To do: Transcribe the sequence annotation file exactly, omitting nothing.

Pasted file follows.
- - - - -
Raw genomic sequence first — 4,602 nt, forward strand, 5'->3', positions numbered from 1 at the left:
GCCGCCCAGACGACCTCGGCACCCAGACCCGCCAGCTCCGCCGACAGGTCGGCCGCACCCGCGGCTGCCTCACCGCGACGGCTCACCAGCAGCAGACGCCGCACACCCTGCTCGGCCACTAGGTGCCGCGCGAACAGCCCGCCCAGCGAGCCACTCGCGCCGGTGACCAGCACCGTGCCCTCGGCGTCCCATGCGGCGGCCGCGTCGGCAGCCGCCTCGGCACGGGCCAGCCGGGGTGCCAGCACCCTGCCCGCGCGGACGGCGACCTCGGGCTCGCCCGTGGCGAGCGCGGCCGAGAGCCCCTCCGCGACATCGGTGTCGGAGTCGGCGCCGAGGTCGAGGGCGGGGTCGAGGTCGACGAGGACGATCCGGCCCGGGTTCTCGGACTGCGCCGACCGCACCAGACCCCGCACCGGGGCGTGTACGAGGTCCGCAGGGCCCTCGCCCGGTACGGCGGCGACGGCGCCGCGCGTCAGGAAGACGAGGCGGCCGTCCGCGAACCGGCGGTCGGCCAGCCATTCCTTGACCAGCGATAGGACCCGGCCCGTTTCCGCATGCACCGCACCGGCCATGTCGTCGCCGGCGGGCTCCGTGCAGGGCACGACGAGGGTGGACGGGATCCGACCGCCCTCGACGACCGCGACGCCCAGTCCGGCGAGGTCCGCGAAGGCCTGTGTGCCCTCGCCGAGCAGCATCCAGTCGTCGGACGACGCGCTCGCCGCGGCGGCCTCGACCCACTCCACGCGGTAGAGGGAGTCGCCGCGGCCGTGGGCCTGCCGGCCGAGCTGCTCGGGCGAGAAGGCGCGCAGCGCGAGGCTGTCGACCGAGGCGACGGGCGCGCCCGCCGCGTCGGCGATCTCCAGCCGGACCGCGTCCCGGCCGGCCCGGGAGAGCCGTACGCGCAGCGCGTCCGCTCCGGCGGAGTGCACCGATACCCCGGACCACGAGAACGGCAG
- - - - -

Raw genomic sequence first — 4,602 nt, forward strand, 5'->3', positions numbered from 1 at the left:
GCCGCCCAGACGACCTCGGCACCCAGACCCGCCAGCTCCGCCGACAGGTCGGCCGCACCCGCGGCTGCCTCACCGCGACGGCTCACCAGCAGCAGACGCCGCACACCCTGCTCGGCCACTAGGTGCCGCGCGAACAGCCCGCCCAGCGAGCCACTCGCGCCGGTGACCAGCACCGTGCCCTCGGCGTCCCATGCGGCGGCCGCGTCGGCAGCCGCCTCGGCACGGGCCAGCCGGGGTGCCAGCACCCTGCCCGCGCGGACGGCGACCTCGGGCTCGCCCGTGGCGAGCGCGGCCGAGAGCCCCTCCGCGACATCGGTGTCGGAGTCGGCGCCGAGGTCGAGGGCGGGGTCGAGGTCGACGAGGACGATCCGGCCCGGGTTCTCGGACTGCGCCGACCGCACCAGACCCCGCACCGGGGCGTGTACGAGGTCCGCAGGGCCCTCGCCCGGTACGGCGGCGACGGCGCCGCGCGTCAGGAAGACGAGGCGGCCGTCCGCGAACCGGCGGTCGGCCAGCCATTCCTTGACCAGCGATAGGACCCGGCCCGTTTCCGCATGCACCGCACCGGCCATGTCGTCGCCGGCGGGCTCCGTGCAGGGCACGACGAGGGTGGACGGGATCCGACCGCCCTCGACGACCGCGACGCCCAGTCCGGCGAGGTCCGCGAAGGCCTGTGTGCCCTCGCCGAGCAGCATCCAGTCGTCGGACGACGCGCTCGCCGCGGCGGCCTCGACCCACTCCACGCGGTAGAGGGAGTCGCCGCGGCCGTGGGCCTGCCGGCCGAGCTGCTCGGGCGAGAAGGCGCGCAGCGCGAGGCTGTCGACCGAGGCGACGGGCGCGCCCGCCGCGTCGGCGATCTCCAGCCGGACCGCGTCCCGGCCGGCCCGGGAGAGCCGTACGCGCAGCGCGTCCGCTCCGGCGGAGTGCACCGATACCCCGGACCACGAGAACGGCAG